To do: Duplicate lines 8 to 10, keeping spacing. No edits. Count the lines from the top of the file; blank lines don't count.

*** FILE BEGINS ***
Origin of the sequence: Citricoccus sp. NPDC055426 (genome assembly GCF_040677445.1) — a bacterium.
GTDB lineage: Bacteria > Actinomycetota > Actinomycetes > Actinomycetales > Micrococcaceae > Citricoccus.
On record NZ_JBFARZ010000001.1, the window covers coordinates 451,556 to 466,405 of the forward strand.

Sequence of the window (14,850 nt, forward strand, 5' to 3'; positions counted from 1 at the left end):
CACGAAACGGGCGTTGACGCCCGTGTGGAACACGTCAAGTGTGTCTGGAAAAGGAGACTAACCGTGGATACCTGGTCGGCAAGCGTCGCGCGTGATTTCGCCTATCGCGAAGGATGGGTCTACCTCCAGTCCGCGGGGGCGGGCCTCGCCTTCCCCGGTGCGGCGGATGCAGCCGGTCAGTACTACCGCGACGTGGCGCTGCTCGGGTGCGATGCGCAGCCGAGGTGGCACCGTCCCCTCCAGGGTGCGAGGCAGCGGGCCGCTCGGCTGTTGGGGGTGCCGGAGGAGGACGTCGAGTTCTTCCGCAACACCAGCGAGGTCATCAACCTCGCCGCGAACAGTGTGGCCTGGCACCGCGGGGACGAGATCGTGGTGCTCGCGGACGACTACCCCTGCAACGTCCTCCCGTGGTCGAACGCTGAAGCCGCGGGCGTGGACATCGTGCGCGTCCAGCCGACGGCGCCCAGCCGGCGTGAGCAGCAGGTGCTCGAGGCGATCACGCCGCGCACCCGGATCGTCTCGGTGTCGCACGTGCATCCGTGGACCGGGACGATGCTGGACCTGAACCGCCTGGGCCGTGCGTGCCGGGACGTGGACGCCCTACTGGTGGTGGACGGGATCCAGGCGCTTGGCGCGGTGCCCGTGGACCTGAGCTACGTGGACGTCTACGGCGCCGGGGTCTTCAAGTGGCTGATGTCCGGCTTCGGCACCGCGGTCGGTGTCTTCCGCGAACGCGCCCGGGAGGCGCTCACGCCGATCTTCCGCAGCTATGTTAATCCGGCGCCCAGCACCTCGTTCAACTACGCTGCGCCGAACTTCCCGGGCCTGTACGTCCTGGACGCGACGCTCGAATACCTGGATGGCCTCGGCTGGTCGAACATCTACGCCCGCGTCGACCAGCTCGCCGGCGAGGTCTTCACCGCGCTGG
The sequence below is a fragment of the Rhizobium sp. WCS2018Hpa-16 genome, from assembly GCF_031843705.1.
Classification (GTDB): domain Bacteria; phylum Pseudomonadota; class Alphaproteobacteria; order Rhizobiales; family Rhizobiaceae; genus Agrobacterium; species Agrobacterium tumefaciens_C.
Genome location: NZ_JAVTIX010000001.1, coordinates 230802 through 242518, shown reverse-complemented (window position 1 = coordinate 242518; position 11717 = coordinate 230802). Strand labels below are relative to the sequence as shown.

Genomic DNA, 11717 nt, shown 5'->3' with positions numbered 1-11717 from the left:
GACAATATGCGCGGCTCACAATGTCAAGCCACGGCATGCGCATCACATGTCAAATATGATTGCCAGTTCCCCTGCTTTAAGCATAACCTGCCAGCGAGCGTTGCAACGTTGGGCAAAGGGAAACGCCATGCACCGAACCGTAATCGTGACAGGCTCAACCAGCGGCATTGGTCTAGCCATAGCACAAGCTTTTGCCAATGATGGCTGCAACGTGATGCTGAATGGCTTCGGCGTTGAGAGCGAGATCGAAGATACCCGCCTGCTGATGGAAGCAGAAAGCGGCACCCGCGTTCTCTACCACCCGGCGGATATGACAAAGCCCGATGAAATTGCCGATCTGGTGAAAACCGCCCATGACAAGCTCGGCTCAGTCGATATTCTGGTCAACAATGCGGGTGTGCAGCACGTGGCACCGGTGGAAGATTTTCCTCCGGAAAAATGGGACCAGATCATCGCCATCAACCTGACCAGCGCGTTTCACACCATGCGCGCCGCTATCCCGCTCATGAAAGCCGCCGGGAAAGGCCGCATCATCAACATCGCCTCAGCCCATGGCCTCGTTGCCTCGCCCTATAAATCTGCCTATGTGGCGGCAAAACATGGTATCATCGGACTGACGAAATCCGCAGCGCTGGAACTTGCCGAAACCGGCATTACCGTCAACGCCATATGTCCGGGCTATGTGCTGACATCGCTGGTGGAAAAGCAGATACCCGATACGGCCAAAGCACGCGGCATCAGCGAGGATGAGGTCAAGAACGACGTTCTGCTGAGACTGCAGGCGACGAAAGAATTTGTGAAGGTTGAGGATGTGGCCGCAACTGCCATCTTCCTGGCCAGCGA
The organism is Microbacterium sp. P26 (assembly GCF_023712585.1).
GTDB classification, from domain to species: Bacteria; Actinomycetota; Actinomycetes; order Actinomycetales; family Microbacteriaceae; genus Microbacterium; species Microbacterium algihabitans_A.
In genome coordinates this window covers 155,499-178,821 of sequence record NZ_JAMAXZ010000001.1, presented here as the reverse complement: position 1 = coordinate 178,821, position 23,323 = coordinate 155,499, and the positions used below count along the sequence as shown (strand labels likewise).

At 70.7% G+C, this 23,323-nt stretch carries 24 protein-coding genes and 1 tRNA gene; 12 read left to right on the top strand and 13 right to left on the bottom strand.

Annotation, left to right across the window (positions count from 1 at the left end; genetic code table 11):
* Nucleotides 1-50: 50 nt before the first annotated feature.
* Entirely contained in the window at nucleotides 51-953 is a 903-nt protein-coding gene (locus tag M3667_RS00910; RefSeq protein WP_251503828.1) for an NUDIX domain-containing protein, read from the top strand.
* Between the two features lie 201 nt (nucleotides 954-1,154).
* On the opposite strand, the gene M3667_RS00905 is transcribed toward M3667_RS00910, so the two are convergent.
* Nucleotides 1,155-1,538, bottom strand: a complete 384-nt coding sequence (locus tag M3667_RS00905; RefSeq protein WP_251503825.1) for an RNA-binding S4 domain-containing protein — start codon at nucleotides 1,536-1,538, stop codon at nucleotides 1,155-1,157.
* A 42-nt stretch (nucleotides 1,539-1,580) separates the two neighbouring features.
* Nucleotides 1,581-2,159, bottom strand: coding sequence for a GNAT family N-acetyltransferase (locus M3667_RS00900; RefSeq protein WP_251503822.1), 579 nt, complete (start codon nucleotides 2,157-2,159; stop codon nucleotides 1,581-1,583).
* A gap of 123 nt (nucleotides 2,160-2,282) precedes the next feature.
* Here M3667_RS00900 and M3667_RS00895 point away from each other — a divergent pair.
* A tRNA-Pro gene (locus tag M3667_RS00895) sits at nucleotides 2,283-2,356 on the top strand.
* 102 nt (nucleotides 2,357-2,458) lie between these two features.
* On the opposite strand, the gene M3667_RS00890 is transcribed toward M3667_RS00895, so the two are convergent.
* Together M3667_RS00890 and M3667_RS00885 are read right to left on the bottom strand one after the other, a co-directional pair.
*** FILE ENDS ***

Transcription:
Genome location: NZ_JAVTIX010000001.1, coordinates 230802 through 242518, shown reverse-complemented (window position 1 = coordinate 242518; position 11717 = coordinate 230802). Strand labels below are relative to the sequence as shown.

Genomic DNA, 11717 nt, shown 5'->3' with positions numbered 1-11717 from the left:
GACAATATGCGCGGCTCACAATGTCAAGCCACGGCATGCGCATCACATGTCAAATATGATTGCCAGTTCCCCTGCTTTAAGCATAACCTGCCAGCGAGCGTTGCAACGTTGGGCAAAGGGAAACGCCATGCACCGAACCGTAATCGTGACAGGCTCAACCAGCGGCATTGGTCTAGCCATAGCACAAGCTTTTGCCAATGATGGCTGCAACGTGATGCTGAATGGCTTCGGCGTTGAGAGCGAGATCGAAGATACCCGCCTGCTGATGGAAGCAGAAAGCGGCACCCGCGTTCTCTACCACCCGGCGGATATGACAAAGCCCGATGAAATTGCCGATCTGGTGAAAACCGCCCATGACAAGCTCGGCTCAGTCGATATTCTGGTCAACAATGCGGGTGTGCAGCACGTGGCACCGGTGGAAGATTTTCCTCCGGAAAAATGGGACCAGATCATCGCCATCAACCTGACCAGCGCGTTTCACACCATGCGCGCCGCTATCCCGCTCATGAAAGCCGCCGGGAAAGGCCGCATCATCAACATCGCCTCAGCCCATGGCCTCGTTGCCTCGCCCTATAAATCTGCCTATGTGGCGGCAAAACATGGTATCATCGGACTGACGAAATCCGCAGCGCTGGAACTTGCCGAAACCGGCATTACCGTCAACGCCATATGTCCGGGCTATGTGCTGACATCGCTGGTGGAAAAGCAGATACCCGATACGGCCAAAGCACGCGGCATCAGCGAGGATGAGGTCAAGAACGACGTTCTGCTGAGACTGCAGGCGACGAAAGAATTTGTGAAGGTTGAGGATGTGGCCGCAACTGCCATCTTCCTGGCCAGCGA